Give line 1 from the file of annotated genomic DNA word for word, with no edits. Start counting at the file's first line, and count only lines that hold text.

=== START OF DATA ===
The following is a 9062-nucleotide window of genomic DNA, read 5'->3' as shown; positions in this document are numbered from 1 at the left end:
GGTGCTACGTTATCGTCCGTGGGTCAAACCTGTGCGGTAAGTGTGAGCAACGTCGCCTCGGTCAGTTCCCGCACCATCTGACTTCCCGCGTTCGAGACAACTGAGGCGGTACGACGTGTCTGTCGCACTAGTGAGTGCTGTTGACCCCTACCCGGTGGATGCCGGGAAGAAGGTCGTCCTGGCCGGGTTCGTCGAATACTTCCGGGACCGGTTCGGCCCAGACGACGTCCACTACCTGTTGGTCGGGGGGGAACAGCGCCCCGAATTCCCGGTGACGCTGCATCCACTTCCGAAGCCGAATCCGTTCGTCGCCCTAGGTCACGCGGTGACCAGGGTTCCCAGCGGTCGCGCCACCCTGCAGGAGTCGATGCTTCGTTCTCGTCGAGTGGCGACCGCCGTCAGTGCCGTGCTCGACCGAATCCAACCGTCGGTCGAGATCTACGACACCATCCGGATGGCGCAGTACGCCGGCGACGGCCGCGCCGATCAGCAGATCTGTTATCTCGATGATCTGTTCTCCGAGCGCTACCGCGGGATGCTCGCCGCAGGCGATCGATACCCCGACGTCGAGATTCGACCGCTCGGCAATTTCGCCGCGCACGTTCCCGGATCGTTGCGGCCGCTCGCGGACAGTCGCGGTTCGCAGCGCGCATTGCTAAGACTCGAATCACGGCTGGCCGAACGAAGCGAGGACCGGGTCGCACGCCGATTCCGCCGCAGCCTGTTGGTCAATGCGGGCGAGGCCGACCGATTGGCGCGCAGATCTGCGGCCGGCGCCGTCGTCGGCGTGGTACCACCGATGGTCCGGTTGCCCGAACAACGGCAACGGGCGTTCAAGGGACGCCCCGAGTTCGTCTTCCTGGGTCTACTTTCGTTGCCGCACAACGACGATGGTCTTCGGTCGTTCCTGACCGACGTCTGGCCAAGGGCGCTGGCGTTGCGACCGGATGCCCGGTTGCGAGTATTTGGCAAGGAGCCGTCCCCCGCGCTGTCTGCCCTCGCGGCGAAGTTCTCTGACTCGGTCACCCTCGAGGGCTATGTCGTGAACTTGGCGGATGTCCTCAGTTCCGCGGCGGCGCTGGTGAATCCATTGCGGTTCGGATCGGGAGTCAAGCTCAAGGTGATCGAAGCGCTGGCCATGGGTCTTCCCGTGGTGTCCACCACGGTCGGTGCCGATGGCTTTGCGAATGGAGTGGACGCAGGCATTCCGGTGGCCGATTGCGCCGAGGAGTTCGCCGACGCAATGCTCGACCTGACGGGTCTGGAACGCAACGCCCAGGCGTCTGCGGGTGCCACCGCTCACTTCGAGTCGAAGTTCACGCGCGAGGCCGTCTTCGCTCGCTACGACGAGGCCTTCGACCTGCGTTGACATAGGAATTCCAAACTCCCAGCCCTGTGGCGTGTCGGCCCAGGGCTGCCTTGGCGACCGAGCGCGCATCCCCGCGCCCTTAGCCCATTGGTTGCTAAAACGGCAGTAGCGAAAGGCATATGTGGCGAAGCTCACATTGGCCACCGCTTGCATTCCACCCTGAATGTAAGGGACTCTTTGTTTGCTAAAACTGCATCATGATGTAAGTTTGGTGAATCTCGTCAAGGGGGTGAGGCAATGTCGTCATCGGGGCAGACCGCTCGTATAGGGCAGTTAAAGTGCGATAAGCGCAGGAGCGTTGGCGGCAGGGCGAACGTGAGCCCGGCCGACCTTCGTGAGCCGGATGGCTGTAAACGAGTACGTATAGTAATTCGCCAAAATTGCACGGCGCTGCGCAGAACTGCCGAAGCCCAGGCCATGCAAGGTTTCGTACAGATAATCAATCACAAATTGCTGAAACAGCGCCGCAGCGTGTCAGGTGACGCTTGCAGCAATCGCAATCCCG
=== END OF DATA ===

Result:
The following is a 9062-nucleotide window of genomic DNA, read 5'->3' as shown; positions in this document are numbered from 1 at the left end: